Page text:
Church music inspired John Legend's stellar entertainment career.
“I was around all this singing and I wanted to be a part of it,” he explains. His grandmother was his church’s organist. His mother was its choir director. And his father was a church drummer and singer.
“We were at multiple services during the week and on Sundays,” he says during a Zoom conference. “That was my first extensive exposure to music of any sort during that time.”
The Grammy-, Emmy-, Tony- and Oscar-winner details his journey in “The Black Church: This is My Story, This is My Song,” a PBS special tracking the 400-year history of Black churches in America and how they served as inspiration for people who have endured intolerance in many forms.
“When Dr. (Martin Luther) King sang, ‘I’ve been to the mountaintop,’ he was referring to Moses being on the mountaintop and not getting to the Promised Land with the Israelites,” he says. “I think we’ve taken that on as part of our struggle for freedom.”
Jesus’ message, he says, was about helping the poor, the downtrodden, the people cast out by society. “As members of the lowest caste in American society, we have taken that on as a way of encouraging resilience and seeing a bigger purpose in our struggle and in our suffering. I think that’s why the message of the church has been so resonant with Black people.”
Produced by Dr. Henry Louis Gates Jr., the two-part documentary digs into the Black Church’s roots and how they go back before African ancestors crossed the ocean. “Between 8 and 20 percent were practicing Muslims,” Gates says. “The king of Congo had converted to Roman Catholicism in 1491 and almost 29 percent of our enslaved ancestors came from this Catholic kingdom.”
Protestants and Anglicans didn’t want to baptize Black people because they were afraid they’d want to be free, Gates says. “But there was a big battle. Finally, the Anglicans, who became the Episcopalians, started converting them. The big wave was Methodism, in the period of the Great Awakening. That started in 1730, 1740.” Methodists baptized “everybody…and out of that came the first Black denomination, which was the African Methodist Episcopal Church.”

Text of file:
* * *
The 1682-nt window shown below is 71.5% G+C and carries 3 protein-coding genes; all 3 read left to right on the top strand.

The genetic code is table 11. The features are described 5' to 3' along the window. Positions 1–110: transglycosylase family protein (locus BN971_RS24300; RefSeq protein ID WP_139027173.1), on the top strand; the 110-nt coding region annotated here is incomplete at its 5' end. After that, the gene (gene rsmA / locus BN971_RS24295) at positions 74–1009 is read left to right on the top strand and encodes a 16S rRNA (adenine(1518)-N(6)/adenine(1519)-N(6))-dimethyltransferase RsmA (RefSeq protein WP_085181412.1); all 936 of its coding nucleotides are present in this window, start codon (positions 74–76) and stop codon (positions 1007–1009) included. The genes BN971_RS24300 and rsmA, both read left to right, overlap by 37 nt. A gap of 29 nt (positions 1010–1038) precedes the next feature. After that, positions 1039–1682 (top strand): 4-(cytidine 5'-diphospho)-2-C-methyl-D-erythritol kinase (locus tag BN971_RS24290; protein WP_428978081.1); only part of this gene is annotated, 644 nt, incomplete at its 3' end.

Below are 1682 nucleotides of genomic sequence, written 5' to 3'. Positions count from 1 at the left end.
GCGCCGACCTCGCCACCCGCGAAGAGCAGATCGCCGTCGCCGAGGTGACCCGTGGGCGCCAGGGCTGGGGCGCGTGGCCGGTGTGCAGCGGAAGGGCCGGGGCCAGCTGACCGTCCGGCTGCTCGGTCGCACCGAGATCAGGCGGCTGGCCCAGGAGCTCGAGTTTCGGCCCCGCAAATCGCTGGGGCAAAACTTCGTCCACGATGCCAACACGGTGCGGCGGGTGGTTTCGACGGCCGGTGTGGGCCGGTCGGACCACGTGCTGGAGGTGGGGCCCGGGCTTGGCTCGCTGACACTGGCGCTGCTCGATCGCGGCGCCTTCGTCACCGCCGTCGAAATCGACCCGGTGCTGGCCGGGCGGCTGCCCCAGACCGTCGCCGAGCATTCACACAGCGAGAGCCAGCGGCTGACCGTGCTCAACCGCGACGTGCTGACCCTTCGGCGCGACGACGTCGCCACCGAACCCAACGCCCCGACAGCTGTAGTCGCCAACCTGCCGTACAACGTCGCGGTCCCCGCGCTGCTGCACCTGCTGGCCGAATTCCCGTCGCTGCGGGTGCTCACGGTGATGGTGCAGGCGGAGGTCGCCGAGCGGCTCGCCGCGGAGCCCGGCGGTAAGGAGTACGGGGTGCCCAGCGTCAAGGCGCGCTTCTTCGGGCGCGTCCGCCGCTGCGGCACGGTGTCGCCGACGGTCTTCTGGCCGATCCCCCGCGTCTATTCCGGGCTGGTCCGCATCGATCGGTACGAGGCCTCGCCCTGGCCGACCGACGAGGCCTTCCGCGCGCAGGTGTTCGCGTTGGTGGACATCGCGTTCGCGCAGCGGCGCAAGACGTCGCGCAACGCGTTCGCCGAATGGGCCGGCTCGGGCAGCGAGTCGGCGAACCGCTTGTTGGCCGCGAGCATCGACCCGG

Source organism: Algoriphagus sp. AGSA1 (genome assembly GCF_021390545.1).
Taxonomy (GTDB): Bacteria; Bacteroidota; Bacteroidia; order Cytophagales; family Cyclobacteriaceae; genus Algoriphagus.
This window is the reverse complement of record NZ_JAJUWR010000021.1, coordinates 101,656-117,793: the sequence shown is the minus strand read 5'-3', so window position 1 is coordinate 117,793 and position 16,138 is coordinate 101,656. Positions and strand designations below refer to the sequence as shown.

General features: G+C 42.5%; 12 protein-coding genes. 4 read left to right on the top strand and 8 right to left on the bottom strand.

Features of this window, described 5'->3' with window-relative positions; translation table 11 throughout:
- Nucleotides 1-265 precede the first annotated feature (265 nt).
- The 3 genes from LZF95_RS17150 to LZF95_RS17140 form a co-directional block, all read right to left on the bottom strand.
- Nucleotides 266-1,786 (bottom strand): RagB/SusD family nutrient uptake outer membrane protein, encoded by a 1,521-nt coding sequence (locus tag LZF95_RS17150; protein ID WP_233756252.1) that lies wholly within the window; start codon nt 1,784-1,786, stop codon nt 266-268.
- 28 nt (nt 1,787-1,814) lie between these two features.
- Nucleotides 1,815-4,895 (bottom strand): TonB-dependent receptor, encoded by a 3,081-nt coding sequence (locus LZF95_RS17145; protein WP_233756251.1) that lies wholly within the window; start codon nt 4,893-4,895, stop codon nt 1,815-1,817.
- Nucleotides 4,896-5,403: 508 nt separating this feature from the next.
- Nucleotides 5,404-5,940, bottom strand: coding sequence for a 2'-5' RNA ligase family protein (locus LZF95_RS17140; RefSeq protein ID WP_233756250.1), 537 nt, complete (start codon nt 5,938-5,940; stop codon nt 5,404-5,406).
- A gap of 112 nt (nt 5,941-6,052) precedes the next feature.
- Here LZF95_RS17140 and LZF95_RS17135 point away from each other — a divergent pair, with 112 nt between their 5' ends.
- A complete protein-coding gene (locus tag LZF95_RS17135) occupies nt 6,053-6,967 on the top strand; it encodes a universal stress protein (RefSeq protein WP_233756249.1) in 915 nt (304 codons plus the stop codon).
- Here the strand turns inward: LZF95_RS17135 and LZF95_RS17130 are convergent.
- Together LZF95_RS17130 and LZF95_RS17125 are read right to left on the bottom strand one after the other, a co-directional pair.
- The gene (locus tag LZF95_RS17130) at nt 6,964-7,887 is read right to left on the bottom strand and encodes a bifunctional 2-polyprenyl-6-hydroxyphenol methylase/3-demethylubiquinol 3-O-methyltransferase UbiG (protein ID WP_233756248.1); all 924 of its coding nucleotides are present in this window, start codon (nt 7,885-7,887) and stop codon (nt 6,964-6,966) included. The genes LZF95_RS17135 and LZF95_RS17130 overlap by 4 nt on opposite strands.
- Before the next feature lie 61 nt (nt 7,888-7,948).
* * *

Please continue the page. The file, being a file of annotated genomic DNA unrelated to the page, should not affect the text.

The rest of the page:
Gospel singer Yolanda Adams, who’s also featured in the special, says Jesus gave them hope. “The way he expressed himself was not about hell and damnation,” she says. “It really was about the kingdom being on the inside. When you have a kingdom on the inside, you feel more empowered, more inspired. You feel like you can take on the world.
“That’s why we, as African Americans, hold on to our faith. It does give us that, ‘you can make it until tomorrow’ (feeling). This is not your final destination. It is just a part of your destiny.”
Like Legend, Adams knew if Gates was involved in the project, it would be an accurate, respectful history.
“So many times in movies and short films, you have the church choir or gospel section where it is almost farcical or lampooned,” she says. “But I knew this would be a project that would show the elegance, the grace, and the true story of not just gospel music, but also the church.”
When Gates was searching for a title for the documentary he and fellow producer Stacey L. Holman were torn between “This Is Our Story, This is Our Song,” from “Blessed Assurance,” and “How I Got Over.”
“Finally, I emailed Oprah,” Gates says. “I said, ‘Stacey and I are arguing about this, what do you think?’ One morning, I woke up and turned on my cellphone and there was a message and it was Oprah. It was, ‘This is our story, this is our song.’ And that was it.”
The irony? “Blessed Assurance” was written by a blind white woman, Fanny Crosby. It was accessioned by Black churches and it became one of their most frequently sung songs. “Literary critics would call it, ‘intertextuality,’ but (that’s a sign of) borrowing, signifying, riffing, taking a text and making it Black. That’s what I like,” Gates says.
“The Black Church” airs Feb. 16 and 17 on PBS.